22. 22. Life Cycle Assessment of Recovered and Virgin Pulp FINAL • Target data quality improvements and determine data precision; • direct behavior by identifying what actions matter; and • allow for product comparison recognizing variability.Sensitivity analysis is a key component of life cycle assessment data quality analysis and canbe applied to quantify the impact of changes in assumptions or input data on study results. Forexample, if the study assumes certain average values for production values, the sensitivityanalysis can evaluate the impact if minimum or maximum values are applied instead. Similarly,if the study assumes a certain fuel mix used for energy, the sensitivity analysis can determinewhether a change to that fuel mix assumption will significantly affect study results. It can beused to determine key factors that may have a material impact when changes are made, andcan be used to describe the relative variability of study results. This section presents the resultsfor sensitivity analyses based on varying the following parameters: Scenario 1: Total pulping production energy used Scenario 2: Fuel mix of pulping production energy Scenario 3: Impact characterization method Scenario 4: Recycling allocation methodologyWe selected the scenarios based on stakeholder group feedback from a list of key parametersidentified during the scope, data collection and analysis phases of the project. For scenarios 1,2 and 3 we evaluated mechanical and kraft pulp separately to enable a comparison of the virginalternate pulp products, as energy use and fuel mix can vary significantly within and betweenthe two systems4.1 Scenario 1: Variations in Total Pulp Production EnergyAs illustrated in Figures 6 through 8, energy used in pulp production is the most significantcontributor to deinked, kraft and mechanical pulp environmental impacts for the majority ofimpact categories evaluated. Energy use can vary significantly based on factors such as type ofmill, type of technology and equipment efficiency. For example, integrated mills avoidintermediate drying of the pulp, which is on the order of 25% of the total heat requirement for anon-integrated kraft mill 13. The secondary data evaluated (shown in Table 8) reported a widerange of pulping energy requirements.Figure 9 illustrates the relative impact of deinked, kraft and mechanical pulp based on thepulping production energy use ranges shown in Table 8. Kraft and mechanical pulp are shownseparately to illustrate the differences between the alternative pulp products. Results for eachimpact category are normalized to “1” for the maximum impact among the pulp productscompared. For example, the mechanical pulp (orange bar) has the highest relative impact forFossil CO2e and is set at 1; the kraft and deinked pulp values are shown relative to thisnormalized value. The light blue error bars in Figure 9 demonstrate the range in impacts that13 Ecofys, Methodology for the free allocation of emission allowances in the EU ETS post 2012, Sector report for the pulp and paper industry, November 2009. 19 ENVIRON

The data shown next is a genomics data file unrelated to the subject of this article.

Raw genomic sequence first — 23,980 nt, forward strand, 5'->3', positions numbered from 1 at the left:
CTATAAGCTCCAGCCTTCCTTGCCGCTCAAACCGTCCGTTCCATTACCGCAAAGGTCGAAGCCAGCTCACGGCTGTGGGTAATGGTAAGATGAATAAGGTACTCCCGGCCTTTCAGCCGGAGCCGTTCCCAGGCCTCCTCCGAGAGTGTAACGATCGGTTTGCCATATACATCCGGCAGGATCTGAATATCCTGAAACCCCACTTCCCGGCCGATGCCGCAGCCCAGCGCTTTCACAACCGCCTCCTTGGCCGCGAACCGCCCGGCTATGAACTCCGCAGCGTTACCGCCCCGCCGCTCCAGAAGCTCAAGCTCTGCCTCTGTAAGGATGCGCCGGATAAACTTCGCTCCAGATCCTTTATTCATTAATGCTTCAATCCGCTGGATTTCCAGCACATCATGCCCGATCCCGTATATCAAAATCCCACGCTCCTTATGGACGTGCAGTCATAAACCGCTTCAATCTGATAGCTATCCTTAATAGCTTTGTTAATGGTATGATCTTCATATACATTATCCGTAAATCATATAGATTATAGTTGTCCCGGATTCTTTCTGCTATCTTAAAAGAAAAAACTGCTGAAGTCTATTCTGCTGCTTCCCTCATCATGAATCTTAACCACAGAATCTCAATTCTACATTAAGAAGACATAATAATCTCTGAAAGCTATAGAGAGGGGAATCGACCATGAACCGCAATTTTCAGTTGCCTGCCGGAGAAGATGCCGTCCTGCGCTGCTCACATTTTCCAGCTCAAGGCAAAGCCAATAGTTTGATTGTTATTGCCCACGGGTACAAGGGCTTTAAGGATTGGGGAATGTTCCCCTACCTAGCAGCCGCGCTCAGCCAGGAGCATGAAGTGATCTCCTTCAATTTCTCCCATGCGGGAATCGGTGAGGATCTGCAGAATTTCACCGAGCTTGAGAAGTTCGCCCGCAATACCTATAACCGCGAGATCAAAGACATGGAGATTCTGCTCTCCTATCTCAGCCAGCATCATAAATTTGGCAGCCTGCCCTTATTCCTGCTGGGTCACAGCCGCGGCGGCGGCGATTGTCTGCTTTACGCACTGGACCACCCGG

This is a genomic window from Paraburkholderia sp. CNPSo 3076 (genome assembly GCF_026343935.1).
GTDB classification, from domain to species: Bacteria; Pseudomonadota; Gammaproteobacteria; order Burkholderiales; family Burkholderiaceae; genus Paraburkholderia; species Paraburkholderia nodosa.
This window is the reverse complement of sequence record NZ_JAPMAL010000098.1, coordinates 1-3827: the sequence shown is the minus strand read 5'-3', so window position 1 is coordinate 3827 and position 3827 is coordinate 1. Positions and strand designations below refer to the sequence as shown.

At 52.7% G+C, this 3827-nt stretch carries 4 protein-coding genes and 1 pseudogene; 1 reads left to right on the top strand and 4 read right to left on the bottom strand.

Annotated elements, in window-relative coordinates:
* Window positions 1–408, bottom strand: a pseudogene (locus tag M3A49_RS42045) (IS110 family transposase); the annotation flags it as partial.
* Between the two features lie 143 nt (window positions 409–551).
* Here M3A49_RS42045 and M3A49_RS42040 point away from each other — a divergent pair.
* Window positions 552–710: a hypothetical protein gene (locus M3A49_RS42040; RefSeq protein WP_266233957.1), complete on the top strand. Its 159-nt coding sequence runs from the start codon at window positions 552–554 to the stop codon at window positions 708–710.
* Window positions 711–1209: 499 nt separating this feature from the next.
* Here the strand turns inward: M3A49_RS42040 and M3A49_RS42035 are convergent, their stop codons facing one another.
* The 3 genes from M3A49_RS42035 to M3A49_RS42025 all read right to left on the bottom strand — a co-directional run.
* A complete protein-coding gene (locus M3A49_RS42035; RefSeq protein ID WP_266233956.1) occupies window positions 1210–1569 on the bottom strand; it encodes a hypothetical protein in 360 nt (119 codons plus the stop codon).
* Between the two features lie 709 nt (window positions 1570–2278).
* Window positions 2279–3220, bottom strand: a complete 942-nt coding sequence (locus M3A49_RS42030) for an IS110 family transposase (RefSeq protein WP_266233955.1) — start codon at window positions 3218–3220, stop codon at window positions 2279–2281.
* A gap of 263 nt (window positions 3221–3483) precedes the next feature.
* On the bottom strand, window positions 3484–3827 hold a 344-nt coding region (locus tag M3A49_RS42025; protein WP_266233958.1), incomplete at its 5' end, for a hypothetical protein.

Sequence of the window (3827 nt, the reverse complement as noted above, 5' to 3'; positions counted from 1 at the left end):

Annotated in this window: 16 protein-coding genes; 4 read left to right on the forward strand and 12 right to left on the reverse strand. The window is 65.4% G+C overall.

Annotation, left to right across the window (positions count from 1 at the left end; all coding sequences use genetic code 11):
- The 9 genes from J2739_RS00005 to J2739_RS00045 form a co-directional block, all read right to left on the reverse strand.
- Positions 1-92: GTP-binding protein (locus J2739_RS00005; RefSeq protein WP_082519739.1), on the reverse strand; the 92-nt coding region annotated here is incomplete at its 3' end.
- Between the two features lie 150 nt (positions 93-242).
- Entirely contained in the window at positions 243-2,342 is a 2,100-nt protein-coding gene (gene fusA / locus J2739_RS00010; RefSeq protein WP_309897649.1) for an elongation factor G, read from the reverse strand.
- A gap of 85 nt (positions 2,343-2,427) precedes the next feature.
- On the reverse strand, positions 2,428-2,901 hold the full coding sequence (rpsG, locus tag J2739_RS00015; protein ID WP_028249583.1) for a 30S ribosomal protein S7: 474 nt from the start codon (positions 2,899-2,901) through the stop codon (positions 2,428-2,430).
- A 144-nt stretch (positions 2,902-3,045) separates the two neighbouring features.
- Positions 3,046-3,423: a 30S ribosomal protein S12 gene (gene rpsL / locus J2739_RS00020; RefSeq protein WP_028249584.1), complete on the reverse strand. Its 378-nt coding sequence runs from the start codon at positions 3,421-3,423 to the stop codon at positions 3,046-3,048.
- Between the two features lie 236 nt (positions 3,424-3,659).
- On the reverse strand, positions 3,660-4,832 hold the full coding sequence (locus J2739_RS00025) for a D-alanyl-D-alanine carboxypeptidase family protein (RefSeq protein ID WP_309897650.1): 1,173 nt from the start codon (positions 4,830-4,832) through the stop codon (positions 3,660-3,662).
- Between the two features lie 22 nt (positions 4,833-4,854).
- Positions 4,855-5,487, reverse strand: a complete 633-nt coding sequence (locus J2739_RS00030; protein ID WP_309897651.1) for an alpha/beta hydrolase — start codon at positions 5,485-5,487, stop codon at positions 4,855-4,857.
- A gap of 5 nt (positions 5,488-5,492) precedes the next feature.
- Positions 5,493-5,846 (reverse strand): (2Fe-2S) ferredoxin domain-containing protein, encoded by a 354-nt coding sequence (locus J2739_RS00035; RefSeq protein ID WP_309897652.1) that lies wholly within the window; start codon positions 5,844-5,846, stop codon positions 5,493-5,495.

23. 23. result from applying the low value and high value range of total pulping process energy for eachpulp type, relative to the normalized maximum impact. We obtained the low and high energyproduction values from the secondary data sources as noted in Table 8 to represent a range offeasible scenarios. Specific mills may have higher or lower total energy values than thoseincluded in the analysis.Table 8: Range of Pulp Production Energy values by Pulp Type (MJ per MT)Pulp Baseline Low HighKraft 36.17 11.47 14 57.73 15Mechanical 7.91 7.09 16 10.48 17Deinked 1.60 1.24 18 2.10 19Figure 9 : Variation in Relative Impact based on a range of Total energy per kg/pulp14 Hard wood kraft process emissions from Table 4.5 , American Institute of Chemical Engineers (AIChE) (2006) Pulp and Paper Industry Bandwidth Study.15 Tables 4-2 and 4-3 from Natural Resources Canada (2008) Benchmarking Energy Use in Canadian Pulp and Paper Mills Study. Average of 75th percentile integrated and non-integrated kraft pulp mill.16 Tables 3-3/3-5 (for mechanical) from Natural Resources Canada (2008) Benchmarking Energy Use in Canadian Pulp and Paper Mills Study. Average of 25th percentile integrated and non-integrated mechanical pulp mill.17 Stone groundwood pulp (SGW) process emissions from Table 4.5 , American Institute of Chemical Engineers (AIChE) (2006) Pulp and Paper Industry Bandwidth Study.18 Department of Energy: Energy Efficiency and Renewable Energy Industrial Technologies Profile (2005) Energy and Environmental Profile of the US Pulp and Paper Industry19 NRC Tables 3-3/3-5 (for recycled pulp) from Natural Resources Canada (2008) Benchmarking Energy Use in Canadian Pulp and Paper Mills Study. 20